Cyber crimes and possible real estate market imbalances were named as the main risks. They were mentioned by survey participants not only as the major risks but also as those capable of having the biggest negative impact on the whole market, the central bank said in a statement on Monday.
"Despite cyber crimes seen as posing the biggest threat to the financial system, only four out of more than 30 financial institutions surveyed faced a cyber crime in the past six months, and none of them incurred loses," Tomas Garbaravicius, a board member of the Bank of Lithuania, was quoted as saying in the statement.
Out of 12 risks to the country's financial system, assessed during the survey, seven were identified as having risen slightly, and five were unchanged, compared to the previous six months.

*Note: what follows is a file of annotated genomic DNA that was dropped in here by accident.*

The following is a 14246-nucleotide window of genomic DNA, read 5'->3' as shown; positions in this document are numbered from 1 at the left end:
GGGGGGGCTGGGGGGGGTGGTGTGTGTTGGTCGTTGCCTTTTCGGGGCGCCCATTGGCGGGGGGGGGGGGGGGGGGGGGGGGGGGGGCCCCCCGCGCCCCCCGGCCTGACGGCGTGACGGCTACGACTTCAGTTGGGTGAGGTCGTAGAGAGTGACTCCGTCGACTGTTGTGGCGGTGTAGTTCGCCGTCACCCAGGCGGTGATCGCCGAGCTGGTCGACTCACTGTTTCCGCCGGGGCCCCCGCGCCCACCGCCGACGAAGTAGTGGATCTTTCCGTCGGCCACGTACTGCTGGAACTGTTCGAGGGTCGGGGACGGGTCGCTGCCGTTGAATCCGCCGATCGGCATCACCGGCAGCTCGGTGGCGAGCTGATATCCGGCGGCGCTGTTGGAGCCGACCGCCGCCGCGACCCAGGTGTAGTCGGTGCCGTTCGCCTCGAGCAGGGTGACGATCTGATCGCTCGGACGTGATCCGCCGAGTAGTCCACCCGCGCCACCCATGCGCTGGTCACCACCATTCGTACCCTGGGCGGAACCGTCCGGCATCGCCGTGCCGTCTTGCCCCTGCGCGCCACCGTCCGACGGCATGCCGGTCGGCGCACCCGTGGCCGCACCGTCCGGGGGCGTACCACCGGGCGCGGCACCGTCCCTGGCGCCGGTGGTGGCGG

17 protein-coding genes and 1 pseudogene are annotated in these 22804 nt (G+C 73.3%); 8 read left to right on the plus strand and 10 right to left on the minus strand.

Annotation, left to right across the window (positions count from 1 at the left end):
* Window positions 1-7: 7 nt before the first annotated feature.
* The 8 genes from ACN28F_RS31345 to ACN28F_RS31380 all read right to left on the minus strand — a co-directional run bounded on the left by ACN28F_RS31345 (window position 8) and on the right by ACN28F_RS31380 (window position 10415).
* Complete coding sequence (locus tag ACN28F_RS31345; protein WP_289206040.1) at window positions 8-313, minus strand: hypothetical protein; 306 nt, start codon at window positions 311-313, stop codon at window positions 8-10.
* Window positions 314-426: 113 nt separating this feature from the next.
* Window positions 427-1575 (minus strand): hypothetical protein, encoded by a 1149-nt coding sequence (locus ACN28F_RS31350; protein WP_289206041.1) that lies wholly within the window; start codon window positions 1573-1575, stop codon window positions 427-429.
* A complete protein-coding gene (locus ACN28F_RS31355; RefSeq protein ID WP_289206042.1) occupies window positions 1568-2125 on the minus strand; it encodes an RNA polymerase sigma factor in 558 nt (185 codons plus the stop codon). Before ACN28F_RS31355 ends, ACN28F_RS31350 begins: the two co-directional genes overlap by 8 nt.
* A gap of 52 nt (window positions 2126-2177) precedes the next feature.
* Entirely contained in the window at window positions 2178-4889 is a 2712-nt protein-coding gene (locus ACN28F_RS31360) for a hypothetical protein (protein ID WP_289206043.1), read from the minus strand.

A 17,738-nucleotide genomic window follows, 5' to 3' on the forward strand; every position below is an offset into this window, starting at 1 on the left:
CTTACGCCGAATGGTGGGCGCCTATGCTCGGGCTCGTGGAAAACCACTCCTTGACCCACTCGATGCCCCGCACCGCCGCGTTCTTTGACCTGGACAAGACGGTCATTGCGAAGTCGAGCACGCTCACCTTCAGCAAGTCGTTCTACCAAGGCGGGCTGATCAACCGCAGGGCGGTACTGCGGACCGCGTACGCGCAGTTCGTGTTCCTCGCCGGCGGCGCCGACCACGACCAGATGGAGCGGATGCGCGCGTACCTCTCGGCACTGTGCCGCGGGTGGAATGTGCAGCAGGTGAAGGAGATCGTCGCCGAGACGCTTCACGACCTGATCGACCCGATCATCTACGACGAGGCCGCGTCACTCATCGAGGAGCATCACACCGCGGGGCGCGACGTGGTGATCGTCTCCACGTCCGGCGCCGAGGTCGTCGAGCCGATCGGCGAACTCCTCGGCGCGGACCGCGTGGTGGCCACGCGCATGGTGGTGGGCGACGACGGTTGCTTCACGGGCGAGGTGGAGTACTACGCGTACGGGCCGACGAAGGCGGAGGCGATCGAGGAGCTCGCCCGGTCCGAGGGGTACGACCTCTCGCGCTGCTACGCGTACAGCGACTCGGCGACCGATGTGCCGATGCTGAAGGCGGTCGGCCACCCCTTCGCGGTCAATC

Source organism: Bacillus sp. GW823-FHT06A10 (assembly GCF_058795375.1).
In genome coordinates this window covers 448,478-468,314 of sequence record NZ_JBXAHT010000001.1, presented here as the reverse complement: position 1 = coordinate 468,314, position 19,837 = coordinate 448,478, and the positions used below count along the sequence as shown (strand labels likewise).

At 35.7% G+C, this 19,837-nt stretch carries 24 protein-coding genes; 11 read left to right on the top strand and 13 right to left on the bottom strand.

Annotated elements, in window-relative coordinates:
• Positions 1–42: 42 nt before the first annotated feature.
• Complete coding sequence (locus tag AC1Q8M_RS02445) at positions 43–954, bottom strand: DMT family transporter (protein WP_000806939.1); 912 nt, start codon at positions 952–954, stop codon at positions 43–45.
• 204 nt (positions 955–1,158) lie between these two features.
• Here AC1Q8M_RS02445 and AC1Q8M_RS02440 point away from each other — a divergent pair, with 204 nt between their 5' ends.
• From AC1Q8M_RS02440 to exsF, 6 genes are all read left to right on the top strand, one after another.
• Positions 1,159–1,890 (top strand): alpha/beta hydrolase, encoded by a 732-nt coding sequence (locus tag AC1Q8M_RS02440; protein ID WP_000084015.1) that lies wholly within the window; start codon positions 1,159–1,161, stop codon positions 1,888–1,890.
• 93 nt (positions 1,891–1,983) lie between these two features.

The increased risks include cyber crimes; a drop in Lithuania's exports due to economic slowdown in trade partner countries; the worsening of the financial situation of non-financial companies; problems of the European banking sector and their possible impact on the country's financial system; a drop in profitability of financial institutions in the context of prolonged low interest rates etc. The assessment of all of those risks, however, still does not exceed the medium level.
The Bank of Lithuania carries out such risk assessment surveys twice a year and they involve five banks and foreign bank branches operating in Lithuania, seven insurance companies, nine credit unions and 14 other financial institutions, including leasing companies, financial brokerage and management companies.